Lupe Valdez says she’s still the top cop in Dallas County, Texas.
She denies reports of her resignation. But she still is thinking about running for Texas governor, as a Democrat. She might challenge Gov. Greg Abbott, the Republican who recently announced his re-election campaign.
I am not going to comment on Sheriff Valdez’s work as Dallas County sheriff, given that I live way up yonder in Amarillo. I would like to offer a brief comment on the reasons she has posited for considering a run for governor.
She has grown weary of Republican dominance of Texas politics.
To be candid, so have I. So have other Texans. Democrats have been yearning for a serious challenger to Abbott in 2018. None has emerged. Valdez might be the one.
Now … before you get on my case for being one of those partisan Democrats who wants to see Republicans toppled at every turn, I want to make an important stipulation.
It is that one-party political dominance — no matter which party is in command — too often produces an arrogance that diminishes the cause of what I like to call “good government.”
I moved to Texas in the spring of 1984. I took up my post as an editorial write — and later editorial page editor — of the Beaumont Enterprise. The Golden Triangle in the early 1980s was still a heavily Democratic bastion. Every elected office belonged to Democrats. And I noted at the time that I believed that good government would do well to see greater Republican challenges of Democratic officeholders.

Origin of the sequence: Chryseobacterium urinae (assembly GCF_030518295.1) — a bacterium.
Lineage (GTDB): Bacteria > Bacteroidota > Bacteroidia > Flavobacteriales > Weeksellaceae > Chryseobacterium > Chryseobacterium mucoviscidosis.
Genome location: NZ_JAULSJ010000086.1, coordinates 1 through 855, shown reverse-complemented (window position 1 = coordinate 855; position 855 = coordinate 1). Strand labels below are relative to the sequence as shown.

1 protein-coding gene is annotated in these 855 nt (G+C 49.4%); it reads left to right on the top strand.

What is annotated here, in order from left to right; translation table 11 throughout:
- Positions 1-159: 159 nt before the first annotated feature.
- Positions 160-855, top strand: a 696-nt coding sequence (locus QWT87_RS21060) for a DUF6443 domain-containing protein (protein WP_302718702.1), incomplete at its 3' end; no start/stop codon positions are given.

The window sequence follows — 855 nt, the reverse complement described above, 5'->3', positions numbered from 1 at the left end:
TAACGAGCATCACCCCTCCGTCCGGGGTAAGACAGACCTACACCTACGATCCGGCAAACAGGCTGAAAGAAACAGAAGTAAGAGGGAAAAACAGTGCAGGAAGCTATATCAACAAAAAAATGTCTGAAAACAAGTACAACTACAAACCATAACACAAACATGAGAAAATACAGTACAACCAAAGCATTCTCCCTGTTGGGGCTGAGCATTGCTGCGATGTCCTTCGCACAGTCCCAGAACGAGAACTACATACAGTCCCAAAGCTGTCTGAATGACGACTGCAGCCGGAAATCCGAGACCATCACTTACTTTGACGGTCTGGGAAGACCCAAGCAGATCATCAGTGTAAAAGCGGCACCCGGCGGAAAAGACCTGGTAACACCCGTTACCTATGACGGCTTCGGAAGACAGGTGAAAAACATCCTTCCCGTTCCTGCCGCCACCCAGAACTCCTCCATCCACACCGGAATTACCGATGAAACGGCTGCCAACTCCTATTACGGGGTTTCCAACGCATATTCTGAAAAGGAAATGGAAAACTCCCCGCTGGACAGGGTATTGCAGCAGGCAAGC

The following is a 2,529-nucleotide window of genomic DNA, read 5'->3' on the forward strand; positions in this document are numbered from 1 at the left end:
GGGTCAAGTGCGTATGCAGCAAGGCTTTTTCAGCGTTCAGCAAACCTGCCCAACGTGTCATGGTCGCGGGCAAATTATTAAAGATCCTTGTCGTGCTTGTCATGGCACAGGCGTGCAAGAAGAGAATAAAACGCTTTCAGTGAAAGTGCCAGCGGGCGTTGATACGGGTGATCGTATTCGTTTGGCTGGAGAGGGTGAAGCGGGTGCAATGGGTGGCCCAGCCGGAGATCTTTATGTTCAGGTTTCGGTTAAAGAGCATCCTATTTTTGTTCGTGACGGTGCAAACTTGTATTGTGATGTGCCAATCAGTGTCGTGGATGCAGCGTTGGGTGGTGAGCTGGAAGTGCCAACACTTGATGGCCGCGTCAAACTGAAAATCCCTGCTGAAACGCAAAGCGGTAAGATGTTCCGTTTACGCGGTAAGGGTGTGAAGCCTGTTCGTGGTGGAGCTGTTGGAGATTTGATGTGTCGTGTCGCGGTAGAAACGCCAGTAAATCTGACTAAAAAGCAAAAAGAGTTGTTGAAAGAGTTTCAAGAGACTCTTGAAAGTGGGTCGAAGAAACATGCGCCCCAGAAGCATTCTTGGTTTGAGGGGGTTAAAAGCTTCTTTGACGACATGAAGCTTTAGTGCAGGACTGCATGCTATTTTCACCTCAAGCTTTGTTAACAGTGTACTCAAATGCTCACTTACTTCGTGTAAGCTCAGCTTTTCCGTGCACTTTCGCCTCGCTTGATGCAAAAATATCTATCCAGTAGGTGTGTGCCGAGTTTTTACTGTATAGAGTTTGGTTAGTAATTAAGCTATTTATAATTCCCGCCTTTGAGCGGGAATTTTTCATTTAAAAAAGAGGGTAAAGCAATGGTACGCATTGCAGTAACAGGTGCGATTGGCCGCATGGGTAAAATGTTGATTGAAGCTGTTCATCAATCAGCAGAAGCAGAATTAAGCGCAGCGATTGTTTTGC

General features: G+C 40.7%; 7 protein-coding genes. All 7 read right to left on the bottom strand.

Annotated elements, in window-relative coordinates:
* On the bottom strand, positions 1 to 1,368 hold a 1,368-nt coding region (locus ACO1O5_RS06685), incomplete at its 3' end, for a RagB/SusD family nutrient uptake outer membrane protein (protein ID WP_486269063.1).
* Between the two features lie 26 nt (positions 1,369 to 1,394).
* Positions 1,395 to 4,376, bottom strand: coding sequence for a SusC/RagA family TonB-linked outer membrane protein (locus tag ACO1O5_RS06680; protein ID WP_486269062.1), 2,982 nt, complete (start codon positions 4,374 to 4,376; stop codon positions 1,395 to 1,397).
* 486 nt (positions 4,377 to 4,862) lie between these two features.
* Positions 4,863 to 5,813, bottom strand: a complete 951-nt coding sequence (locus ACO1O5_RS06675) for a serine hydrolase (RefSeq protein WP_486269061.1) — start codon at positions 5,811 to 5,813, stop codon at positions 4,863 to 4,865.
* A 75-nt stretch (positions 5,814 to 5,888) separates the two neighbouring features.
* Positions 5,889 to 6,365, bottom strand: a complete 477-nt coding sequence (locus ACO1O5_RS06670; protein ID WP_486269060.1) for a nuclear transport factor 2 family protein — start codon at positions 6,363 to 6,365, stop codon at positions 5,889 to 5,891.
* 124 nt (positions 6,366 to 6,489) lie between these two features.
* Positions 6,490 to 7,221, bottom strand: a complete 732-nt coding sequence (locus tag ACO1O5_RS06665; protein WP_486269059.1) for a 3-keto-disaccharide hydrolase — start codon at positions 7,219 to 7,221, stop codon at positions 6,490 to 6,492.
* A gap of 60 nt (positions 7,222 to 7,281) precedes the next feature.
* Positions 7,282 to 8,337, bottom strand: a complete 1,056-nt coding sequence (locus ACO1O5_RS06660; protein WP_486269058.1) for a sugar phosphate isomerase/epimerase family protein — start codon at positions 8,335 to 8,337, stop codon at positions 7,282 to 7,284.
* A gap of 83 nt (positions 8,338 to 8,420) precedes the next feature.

Sheriff Valdez and I are on the same page. According to the Texas Tribune: “Last month, Valdez told the Tribune she believes it’s “time for a change” in GOP-dominated state government. “Too much of one thing corrupts, and I’m a strong believer in a two-party system,” she said. “I’m hoping that enough people are seeing that too much one-sided is not healthy for Texas.”
Read the Tribune article here.
Healthy challenges force incumbents to defend their record. They must make the case for their re-election. Texas, which once was dominated by Democrats, has totally shifted its political tilt. Republicans have commanded every statewide elective office for more than two decades; the one exception occurred four years ago when Texas Court of Criminal Appeals Judge Larry Meyers switched from Republican to Democrat while he was still in office, only to lose his bid for re-election in 2016.
I hope Valdez runs for governor. I might even vote for her if she wins the Democratic primary and challenges Abbott in the fall of 2018.
If it comes to pass, then let the debate commence.